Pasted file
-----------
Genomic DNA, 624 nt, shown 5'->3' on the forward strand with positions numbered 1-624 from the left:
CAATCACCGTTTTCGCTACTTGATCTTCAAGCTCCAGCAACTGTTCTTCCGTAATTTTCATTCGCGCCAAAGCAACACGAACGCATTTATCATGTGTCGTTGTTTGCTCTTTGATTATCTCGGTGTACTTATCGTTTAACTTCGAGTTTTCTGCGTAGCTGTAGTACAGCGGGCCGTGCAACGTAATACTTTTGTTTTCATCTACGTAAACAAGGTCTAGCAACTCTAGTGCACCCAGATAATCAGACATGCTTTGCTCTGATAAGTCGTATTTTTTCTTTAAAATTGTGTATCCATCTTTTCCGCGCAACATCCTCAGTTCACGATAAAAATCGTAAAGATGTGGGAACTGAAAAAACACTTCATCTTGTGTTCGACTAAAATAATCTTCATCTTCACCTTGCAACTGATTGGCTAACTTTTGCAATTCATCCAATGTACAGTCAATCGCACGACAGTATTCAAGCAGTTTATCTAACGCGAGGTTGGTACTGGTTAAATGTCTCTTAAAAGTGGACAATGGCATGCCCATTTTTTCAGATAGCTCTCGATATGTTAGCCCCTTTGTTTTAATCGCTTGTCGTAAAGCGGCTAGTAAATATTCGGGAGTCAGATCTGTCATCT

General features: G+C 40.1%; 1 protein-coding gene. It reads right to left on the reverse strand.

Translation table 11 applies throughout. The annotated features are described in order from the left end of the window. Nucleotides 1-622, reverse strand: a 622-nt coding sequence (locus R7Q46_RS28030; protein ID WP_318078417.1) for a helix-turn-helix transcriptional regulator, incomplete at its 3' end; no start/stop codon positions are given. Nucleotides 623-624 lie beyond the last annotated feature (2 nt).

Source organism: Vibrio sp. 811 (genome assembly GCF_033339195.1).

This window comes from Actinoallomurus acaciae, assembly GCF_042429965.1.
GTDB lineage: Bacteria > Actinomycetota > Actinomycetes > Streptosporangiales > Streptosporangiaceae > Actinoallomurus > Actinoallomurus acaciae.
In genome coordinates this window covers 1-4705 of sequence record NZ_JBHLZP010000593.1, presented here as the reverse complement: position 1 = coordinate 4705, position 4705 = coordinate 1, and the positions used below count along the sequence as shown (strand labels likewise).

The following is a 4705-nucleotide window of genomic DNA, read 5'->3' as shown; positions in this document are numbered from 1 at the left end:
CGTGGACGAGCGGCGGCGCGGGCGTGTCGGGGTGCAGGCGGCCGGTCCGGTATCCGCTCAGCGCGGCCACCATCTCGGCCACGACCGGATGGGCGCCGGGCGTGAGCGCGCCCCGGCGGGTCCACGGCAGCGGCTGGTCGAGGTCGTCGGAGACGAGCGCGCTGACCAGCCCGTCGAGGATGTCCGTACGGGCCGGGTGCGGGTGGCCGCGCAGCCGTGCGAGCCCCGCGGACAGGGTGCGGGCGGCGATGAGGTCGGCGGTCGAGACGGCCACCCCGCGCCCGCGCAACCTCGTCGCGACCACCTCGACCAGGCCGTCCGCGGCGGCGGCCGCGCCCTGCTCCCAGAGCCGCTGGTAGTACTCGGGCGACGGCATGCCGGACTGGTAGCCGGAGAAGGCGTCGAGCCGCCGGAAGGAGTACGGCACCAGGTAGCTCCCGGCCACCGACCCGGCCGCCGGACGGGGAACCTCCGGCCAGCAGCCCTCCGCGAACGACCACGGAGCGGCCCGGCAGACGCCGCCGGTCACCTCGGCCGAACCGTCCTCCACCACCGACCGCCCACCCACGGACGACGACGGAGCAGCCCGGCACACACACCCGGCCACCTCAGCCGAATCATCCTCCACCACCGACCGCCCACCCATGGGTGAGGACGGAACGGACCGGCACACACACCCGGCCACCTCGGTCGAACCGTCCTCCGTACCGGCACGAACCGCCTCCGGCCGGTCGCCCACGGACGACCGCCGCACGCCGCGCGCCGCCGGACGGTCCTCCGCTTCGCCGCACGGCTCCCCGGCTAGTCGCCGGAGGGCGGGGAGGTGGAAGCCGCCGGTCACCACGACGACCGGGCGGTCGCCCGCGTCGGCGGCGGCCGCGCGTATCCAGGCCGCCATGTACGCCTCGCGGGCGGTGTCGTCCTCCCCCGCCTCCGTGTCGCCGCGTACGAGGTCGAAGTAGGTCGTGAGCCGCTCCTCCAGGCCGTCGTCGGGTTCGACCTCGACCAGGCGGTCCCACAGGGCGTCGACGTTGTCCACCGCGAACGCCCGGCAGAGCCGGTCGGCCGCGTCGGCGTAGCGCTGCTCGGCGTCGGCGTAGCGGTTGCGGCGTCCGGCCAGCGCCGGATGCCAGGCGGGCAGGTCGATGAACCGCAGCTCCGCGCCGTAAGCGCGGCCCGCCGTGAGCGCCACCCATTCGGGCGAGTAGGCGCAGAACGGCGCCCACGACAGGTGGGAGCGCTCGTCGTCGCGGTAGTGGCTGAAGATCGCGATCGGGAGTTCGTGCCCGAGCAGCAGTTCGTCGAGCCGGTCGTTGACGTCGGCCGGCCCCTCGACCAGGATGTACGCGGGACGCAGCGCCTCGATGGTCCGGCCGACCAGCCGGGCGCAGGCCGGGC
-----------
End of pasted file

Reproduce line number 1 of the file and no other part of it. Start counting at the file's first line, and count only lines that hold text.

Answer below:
Genomic DNA, 624 nt, shown 5'->3' on the forward strand with positions numbered 1-624 from the left: